The Commonwealth Bank of Australia (CBA) has launched a new business analytics platform that aims to provide small-to-medium enterprises (SMEs) with access to big data.
The bank's new Daily IQ 2.0 platform brings together online tools and data feeds from CBA's pool of 1.2 billion monthly transaction records, which the bank said will allow SMEs to model future scenarios based on current financial and industry data, in addition to allowing performance monitoring in real-time.
The platform also allows SMEs to check what their competitors are up to, and track the spending patterns and demographics of customers in any location, the bank explained.
"SMEs are constantly being told about the benefits of big data, but the reality is that many don't know where to start or have the time and expertise to produce insights that actually impact their day-to-day decision-making," CBA executive general manager business banking SME Claire Roberts said.
"Through Daily IQ 2.0, our goal is to empower SMEs to take advantage of the scale of CommBank's transaction information combined with important data feeds and scenario modelling to create a clearer daily picture of the opportunities and risks that exist within their business."
Daily IQ 2.0 is integrated within the existing functionality of CBA's online banking portal, NetBank, and business banking platform CommBiz.
CBA said the platform will be rolled out progressively, with "micro-sized" businesses pencilled in for access later this year.
Also on Tuesday, CBA and ASX-listed Software-as-a-Service (SaaS) provider GetSwift announced a multi-year partnership that will give CBA's retail merchants access to a logistics platform to be used for product deliveries.
The partnership will see the bank's Albert POS automatically queue, batch, route, and dispatch the delivery of any good purchased via the platform, with Albert outsourcing the delivery to either existing logistics companies on the GetSwift network, or the merchant's in-house delivery team.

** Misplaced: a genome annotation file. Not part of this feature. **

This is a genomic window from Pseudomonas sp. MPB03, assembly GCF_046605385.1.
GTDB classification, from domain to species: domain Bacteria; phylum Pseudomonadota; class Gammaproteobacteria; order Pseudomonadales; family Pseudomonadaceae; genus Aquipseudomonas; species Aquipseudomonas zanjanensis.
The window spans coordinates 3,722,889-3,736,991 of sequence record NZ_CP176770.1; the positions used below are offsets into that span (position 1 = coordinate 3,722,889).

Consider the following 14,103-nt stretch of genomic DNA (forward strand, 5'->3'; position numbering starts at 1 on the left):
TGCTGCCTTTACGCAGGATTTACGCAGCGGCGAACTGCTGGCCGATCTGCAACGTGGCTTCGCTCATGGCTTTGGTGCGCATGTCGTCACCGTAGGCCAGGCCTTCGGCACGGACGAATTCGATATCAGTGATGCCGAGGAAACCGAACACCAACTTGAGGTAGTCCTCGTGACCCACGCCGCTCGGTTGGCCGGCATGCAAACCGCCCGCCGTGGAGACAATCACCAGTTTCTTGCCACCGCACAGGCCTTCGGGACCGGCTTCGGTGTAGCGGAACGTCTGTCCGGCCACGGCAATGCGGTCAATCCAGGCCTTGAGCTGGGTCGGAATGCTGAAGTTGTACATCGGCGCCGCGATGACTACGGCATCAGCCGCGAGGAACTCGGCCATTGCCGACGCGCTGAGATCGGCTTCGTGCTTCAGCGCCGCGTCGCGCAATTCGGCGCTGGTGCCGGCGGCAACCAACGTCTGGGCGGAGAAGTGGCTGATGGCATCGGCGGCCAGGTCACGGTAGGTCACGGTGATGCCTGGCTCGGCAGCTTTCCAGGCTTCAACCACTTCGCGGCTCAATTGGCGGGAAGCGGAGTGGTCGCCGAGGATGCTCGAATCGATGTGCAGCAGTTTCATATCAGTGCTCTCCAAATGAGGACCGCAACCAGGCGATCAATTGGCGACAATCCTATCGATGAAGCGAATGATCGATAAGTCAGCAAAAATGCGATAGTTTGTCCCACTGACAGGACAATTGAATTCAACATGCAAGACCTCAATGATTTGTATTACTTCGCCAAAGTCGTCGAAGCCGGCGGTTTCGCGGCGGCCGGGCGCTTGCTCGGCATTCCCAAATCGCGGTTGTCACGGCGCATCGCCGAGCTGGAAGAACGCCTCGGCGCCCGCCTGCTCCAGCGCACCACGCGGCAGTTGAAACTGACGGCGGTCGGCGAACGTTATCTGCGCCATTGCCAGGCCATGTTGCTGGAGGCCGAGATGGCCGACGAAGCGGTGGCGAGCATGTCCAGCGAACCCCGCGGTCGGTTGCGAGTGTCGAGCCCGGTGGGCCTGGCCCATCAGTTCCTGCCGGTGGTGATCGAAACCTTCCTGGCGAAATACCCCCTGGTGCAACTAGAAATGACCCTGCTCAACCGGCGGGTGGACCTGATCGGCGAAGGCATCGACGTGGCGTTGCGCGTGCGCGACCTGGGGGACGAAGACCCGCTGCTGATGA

GetSwift estimates the deal will result in over 257 million deliveries on its platform over the next five years, with an estimated aggregate transaction value of AU$9 billion.
"This is a game-changer for the Australian retail sector and the country's leading bank is charting new territory here," GetSwift executive chairman Bane Hunter said.
"For vendors, it's a cost-effective way of tackling the threat from Amazon, Foodora, UberEats, Deliveroo, and other global technology companies attempting to capture this space, and charge retailers a significant premium for the benefit of what is becoming an expected service."
Rollouts will commence shortly to selected markets with a full national deployment expected to be in place before the end of the year.
CBA partnered with Airtasker earlier this year to provide the outsourcing company with an identity verification function for its online platform.
"CBA is focused on simplifying and enhancing customer experiences through its existing digital banking solutions," executive general manager of digital at CBA Pete Steel said at the time. "As our customers continue to use emerging online services, we believe we also have a role to play in enhancing that experience. Identity verification is one area where we can add value."
In October, CBA entered into a memorandum of understanding with Alipay, Alibaba's online payment platform, to deliver payment solutions to Australian and Chinese consumers and retailers.
Under the agreement that saw CBA become the first Australian bank to secure a deal with Alipay, the Chinese giant will use the bank's digital payments infrastructure to enable Australian consumers to make purchases across Alibaba Group's ecommerce websites including AliExpress.
For the first half of the 2017 financial year, CBA reported AU$4.9 billion in statutory net profit after tax, up 6 percent from the corresponding period a year prior. Operating income for the period experienced a 6 percent increase to AU$13.1 billion.
During the six-month period, the bank spent AU$1.2 billion on IT services, which was up from the AU$752 million it spent during the first half of FY16.
With total IT spend increasing 54 percent, the amortisation of software assets cost the bank AU$613 million during the six-month period, while AU$222 million was spent on technology application, maintenance, and development.